2. or if they’re trying to be even-handed

        As a general rule, no.

      3. My $0.02:

        1. It’s less any particular teacher and more any given district. There are left, right, and center teachers all over the place. Who gets to propagandize and spout ideology and who gets hammered back down is a factor of how much shit the community generates and how much the district or schoolboard is willing to take.
        2. Teachers, especially today, have a very narrow window into a child’s life and upbringing. Barring some life changing event, the friends and family are going to have a disparate impact. Even teachers freely admit/lament that you can only have so much effect 1-8 hrs. a day for 2/3 of a year.
        3. Tablets haven’t changed everything but they’ve been ground-breaking. Teachers no longer generate content for learning, they supervise the consumption of content. A whacko leftist teacher can be as whacko as she likes, Schoology, Duolingo, Brainpop, Khan Academy, etc. still have to teach economics in a fact-oriented neutral manner to appeal to the broadest audience.

        1. There are left, right, and center teachers all over the place. Who gets to propagandize and spout ideology and who gets hammered back down is a factor of how much shit the community generates and how much the district or schoolboard is willing to take.

          ^ This.

          In the SF Bay Area, “biased” = “not Progressive.”

    2. The teacher and the classmates will have a much larger impact than a textbook passage that will be forgotten before they finish reading it.

      Yup. IL schoolbooks had passages about our historic black President, all the work he did to help the poor, and how good a President he was (before his second term). Jokes from first grade they remember, they have no recollection about reading about Pres. Obama helping the poor.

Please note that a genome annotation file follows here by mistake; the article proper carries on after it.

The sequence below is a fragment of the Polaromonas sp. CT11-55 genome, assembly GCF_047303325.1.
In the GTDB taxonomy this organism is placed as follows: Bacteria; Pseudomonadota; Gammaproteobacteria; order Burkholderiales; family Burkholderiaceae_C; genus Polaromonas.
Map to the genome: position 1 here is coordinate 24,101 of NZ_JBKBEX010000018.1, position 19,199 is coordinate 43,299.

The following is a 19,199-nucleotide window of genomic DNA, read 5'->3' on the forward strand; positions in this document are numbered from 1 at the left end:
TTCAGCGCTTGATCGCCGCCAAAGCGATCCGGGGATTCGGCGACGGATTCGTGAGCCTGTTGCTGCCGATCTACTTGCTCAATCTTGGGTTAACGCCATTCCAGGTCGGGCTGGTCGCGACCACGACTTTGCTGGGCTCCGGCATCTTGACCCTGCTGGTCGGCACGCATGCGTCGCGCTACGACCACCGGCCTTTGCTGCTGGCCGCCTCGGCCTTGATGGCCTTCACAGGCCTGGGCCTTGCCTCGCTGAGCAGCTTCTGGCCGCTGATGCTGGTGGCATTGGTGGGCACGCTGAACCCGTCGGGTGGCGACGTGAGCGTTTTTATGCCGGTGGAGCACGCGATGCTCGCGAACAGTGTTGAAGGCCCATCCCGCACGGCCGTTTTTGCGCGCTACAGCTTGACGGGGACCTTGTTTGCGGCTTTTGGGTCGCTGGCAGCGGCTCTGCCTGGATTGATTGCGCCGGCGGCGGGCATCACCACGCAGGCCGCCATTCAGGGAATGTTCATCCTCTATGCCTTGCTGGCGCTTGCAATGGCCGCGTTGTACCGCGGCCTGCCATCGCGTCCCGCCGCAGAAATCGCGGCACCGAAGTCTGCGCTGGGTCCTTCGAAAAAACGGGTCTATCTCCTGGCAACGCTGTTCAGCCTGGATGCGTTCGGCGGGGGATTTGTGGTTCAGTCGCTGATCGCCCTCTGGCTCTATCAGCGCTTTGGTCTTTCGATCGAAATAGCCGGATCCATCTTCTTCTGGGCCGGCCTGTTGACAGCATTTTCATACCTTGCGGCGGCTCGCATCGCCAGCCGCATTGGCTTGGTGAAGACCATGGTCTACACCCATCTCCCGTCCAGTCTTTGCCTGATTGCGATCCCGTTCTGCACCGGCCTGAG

1. Do they remember signing hymns to Him and glorifying His Name?

        Barack Hussein Obama, Mmm, Mmm, Mmm.

        1. I didn’t sit down to do the math, but I got the impression that the ‘help the poor’ theme was because the material was actually written prior to his victory. They had to guess at something that children could understand and consume, people couldn’t object to intrinsically, and, drawing on his history as a community organizer, he might actually do.

  5. “Billed as corrective to the long-time glossing-over in American classrooms of the legacy of slavery”

    I suppose that if you just beamed in from Planet Zork, you might think that, but even back in – never mind when – my all-white English class was doing dramatic readings of A Raisin in the Sun.

    1. And my history class (which I think may have had some actual black students in it) did Brown v. Board and the civil rights movement.

    2. exactly. “glossing over of slavery”? Please. you might as well say that US History classes are glossing over Hiroshima. (we spent multiple weeks on Hiroshima when I was in high school)